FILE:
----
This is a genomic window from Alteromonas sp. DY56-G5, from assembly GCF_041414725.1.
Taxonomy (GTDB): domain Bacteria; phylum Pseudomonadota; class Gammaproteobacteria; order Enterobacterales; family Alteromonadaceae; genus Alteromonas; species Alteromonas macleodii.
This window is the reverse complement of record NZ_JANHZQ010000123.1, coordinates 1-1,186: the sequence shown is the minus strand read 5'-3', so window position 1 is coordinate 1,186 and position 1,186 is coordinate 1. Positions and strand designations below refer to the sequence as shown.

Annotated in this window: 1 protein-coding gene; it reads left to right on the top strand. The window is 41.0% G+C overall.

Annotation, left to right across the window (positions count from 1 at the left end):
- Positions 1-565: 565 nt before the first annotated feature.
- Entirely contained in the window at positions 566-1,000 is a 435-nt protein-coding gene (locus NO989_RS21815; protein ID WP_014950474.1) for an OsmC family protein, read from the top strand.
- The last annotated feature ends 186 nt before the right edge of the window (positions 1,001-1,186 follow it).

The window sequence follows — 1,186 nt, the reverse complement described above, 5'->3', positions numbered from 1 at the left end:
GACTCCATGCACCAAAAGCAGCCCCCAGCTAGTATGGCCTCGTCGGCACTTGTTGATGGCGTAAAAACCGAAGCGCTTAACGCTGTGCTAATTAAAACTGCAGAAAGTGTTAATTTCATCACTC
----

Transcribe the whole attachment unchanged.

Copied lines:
This is a genomic window from Alteromonas sp. DY56-G5, from assembly GCF_041414725.1.
Taxonomy (GTDB): domain Bacteria; phylum Pseudomonadota; class Gammaproteobacteria; order Enterobacterales; family Alteromonadaceae; genus Alteromonas; species Alteromonas macleodii.
This window is the reverse complement of record NZ_JANHZQ010000123.1, coordinates 1-1,186: the sequence shown is the minus strand read 5'-3', so window position 1 is coordinate 1,186 and position 1,186 is coordinate 1. Positions and strand designations below refer to the sequence as shown.

Annotated in this window: 1 protein-coding gene; it reads left to right on the top strand. The window is 41.0% G+C overall.

Annotation, left to right across the window (positions count from 1 at the left end):
- Positions 1-565: 565 nt before the first annotated feature.
- Entirely contained in the window at positions 566-1,000 is a 435-nt protein-coding gene (locus NO989_RS21815; protein ID WP_014950474.1) for an OsmC family protein, read from the top strand.
- The last annotated feature ends 186 nt before the right edge of the window (positions 1,001-1,186 follow it).

The window sequence follows — 1,186 nt, the reverse complement described above, 5'->3', positions numbered from 1 at the left end:
GACTCCATGCACCAAAAGCAGCCCCCAGCTAGTATGGCCTCGTCGGCACTTGTTGATGGCGTAAAAACCGAAGCGCTTAACGCTGTGCTAATTAAAACTGCAGAAAGTGTTAATTTCATCACTC